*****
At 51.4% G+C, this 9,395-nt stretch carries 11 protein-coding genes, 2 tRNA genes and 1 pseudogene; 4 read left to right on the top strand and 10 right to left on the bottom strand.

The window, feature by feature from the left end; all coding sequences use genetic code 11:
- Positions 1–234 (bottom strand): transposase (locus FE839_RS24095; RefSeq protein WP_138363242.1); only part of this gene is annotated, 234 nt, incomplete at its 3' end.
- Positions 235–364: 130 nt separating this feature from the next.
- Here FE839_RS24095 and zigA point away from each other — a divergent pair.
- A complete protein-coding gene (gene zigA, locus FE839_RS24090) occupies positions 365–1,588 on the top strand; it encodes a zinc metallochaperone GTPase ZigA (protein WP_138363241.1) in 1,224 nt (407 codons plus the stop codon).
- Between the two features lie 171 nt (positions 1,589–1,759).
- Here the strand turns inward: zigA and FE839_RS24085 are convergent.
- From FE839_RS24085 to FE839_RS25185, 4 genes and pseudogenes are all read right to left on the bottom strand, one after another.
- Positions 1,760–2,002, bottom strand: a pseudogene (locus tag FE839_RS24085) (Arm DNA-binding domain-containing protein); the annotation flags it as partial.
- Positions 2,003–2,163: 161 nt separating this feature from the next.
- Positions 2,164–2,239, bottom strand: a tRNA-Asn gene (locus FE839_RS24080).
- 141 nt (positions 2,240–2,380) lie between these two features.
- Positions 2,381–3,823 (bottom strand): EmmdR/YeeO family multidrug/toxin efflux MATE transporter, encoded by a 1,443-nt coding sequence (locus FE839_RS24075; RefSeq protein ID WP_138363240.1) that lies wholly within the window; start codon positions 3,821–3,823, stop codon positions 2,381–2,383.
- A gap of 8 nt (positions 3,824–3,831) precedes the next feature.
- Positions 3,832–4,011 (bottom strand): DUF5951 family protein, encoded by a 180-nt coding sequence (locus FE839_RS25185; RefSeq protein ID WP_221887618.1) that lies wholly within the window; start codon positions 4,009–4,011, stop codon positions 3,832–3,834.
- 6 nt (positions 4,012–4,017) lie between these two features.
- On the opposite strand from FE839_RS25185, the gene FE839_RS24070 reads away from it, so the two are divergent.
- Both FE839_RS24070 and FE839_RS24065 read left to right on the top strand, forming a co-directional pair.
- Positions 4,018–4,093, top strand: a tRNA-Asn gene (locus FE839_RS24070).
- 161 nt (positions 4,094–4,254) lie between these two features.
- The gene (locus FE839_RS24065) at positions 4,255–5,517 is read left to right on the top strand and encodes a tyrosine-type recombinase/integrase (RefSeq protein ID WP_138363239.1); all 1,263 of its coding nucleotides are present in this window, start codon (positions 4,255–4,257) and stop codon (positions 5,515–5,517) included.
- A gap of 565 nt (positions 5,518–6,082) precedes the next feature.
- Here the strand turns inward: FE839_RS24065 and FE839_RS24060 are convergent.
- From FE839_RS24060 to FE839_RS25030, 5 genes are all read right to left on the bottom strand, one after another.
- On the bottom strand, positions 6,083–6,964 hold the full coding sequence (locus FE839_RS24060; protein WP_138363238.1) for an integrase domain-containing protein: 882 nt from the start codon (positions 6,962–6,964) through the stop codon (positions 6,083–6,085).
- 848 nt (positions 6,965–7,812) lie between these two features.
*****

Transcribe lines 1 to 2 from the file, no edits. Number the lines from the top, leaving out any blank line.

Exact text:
At 51.4% G+C, this 9,395-nt stretch carries 11 protein-coding genes, 2 tRNA genes and 1 pseudogene; 4 read left to right on the top strand and 10 right to left on the bottom strand.

The window, feature by feature from the left end; all coding sequences use genetic code 11: